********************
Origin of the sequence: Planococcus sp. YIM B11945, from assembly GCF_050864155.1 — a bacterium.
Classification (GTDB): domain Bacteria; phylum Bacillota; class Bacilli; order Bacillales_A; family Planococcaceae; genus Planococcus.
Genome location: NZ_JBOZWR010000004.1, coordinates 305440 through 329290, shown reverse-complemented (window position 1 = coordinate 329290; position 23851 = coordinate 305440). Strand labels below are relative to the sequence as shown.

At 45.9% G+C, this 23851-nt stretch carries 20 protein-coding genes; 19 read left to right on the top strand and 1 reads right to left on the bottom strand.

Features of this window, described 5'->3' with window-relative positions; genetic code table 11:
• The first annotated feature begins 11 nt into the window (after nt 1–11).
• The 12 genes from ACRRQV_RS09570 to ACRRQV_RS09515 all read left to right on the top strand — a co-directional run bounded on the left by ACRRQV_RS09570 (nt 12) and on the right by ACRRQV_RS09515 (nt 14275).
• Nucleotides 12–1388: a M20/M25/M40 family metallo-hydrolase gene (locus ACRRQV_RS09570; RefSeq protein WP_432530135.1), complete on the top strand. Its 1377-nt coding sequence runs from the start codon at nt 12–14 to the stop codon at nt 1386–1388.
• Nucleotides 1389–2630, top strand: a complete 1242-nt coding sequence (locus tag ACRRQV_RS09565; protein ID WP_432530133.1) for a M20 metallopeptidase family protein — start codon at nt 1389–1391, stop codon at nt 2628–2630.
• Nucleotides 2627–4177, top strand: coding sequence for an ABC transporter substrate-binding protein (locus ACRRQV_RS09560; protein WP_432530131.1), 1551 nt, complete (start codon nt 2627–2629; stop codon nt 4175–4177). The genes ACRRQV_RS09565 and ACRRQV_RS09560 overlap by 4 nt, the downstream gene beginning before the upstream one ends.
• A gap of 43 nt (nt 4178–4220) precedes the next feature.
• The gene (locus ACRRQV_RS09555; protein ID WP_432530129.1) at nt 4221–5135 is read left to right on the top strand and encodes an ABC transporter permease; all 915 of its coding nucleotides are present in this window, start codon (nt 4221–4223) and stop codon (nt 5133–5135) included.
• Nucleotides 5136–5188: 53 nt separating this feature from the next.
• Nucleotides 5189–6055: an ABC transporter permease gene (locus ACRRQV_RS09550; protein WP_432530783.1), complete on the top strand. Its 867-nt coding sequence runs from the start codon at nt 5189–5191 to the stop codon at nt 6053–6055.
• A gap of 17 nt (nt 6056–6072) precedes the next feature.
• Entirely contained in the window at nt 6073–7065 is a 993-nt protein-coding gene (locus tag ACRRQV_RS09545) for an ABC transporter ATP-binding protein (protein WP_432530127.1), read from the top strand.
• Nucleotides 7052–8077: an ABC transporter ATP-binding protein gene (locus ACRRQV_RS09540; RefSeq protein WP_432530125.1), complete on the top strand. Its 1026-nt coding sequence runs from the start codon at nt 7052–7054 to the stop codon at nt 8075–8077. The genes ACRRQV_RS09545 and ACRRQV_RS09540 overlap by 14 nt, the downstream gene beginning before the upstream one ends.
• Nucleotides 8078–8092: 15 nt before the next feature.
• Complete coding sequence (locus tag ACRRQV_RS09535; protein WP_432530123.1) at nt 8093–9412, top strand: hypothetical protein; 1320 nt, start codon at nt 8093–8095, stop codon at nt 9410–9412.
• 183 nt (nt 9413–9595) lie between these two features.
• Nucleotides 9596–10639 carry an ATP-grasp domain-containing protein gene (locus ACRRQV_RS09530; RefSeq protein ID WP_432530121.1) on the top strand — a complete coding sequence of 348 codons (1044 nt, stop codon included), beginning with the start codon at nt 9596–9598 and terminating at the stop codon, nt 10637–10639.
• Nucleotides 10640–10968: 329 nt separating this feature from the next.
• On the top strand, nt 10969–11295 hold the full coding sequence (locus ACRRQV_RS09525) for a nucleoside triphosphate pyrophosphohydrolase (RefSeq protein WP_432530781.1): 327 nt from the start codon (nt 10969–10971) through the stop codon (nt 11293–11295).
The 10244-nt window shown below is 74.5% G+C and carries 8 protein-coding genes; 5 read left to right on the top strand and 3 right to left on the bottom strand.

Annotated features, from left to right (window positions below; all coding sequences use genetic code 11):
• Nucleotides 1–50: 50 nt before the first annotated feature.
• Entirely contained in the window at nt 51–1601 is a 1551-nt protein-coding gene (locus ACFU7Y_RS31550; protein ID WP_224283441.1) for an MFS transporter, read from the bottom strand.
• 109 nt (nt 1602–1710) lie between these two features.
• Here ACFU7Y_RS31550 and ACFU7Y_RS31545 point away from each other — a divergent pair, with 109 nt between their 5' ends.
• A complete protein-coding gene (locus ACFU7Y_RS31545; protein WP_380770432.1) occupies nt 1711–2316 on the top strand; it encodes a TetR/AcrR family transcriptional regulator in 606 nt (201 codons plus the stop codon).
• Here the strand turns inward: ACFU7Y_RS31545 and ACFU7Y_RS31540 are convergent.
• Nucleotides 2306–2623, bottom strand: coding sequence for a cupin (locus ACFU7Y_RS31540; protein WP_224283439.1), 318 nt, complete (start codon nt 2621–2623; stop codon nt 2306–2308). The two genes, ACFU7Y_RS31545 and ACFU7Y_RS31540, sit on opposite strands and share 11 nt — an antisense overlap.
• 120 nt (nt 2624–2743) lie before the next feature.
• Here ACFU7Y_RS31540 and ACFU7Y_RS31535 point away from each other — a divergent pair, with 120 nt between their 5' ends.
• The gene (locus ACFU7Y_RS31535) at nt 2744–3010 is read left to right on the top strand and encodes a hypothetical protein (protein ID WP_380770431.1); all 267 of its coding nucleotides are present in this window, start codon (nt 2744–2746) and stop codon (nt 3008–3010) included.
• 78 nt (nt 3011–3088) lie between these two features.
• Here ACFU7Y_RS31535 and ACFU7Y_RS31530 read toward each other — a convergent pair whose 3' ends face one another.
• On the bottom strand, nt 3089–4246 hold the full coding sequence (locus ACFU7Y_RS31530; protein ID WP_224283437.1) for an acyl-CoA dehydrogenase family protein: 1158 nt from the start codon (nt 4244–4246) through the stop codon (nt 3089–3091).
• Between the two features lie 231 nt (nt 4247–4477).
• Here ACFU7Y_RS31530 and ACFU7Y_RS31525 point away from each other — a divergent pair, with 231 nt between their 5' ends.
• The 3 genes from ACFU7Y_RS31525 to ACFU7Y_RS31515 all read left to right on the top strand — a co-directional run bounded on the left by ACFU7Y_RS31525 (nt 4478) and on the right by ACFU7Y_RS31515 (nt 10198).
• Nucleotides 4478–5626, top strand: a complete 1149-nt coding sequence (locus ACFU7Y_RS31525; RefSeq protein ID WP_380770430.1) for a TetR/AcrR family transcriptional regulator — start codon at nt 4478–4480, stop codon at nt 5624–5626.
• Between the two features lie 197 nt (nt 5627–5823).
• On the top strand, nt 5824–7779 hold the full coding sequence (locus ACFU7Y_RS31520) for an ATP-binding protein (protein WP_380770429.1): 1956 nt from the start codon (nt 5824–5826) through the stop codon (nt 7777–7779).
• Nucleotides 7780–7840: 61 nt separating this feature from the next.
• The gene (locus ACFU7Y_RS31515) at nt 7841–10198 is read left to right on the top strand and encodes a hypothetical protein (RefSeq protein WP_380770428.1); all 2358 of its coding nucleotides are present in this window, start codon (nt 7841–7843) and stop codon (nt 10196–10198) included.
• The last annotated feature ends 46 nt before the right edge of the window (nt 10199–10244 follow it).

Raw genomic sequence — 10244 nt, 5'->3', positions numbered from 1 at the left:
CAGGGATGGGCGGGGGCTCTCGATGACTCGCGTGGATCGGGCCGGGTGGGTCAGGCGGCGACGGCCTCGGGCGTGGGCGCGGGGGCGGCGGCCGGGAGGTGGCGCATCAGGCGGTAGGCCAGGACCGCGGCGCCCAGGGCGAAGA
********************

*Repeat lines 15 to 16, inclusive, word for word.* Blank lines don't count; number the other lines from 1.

• A gap of 17 nt (nt 6056–6072) precedes the next feature.
• Entirely contained in the window at nt 6073–7065 is a 993-nt protein-coding gene (locus tag ACRRQV_RS09545) for an ABC transporter ATP-binding protein (protein WP_432530127.1), read from the top strand.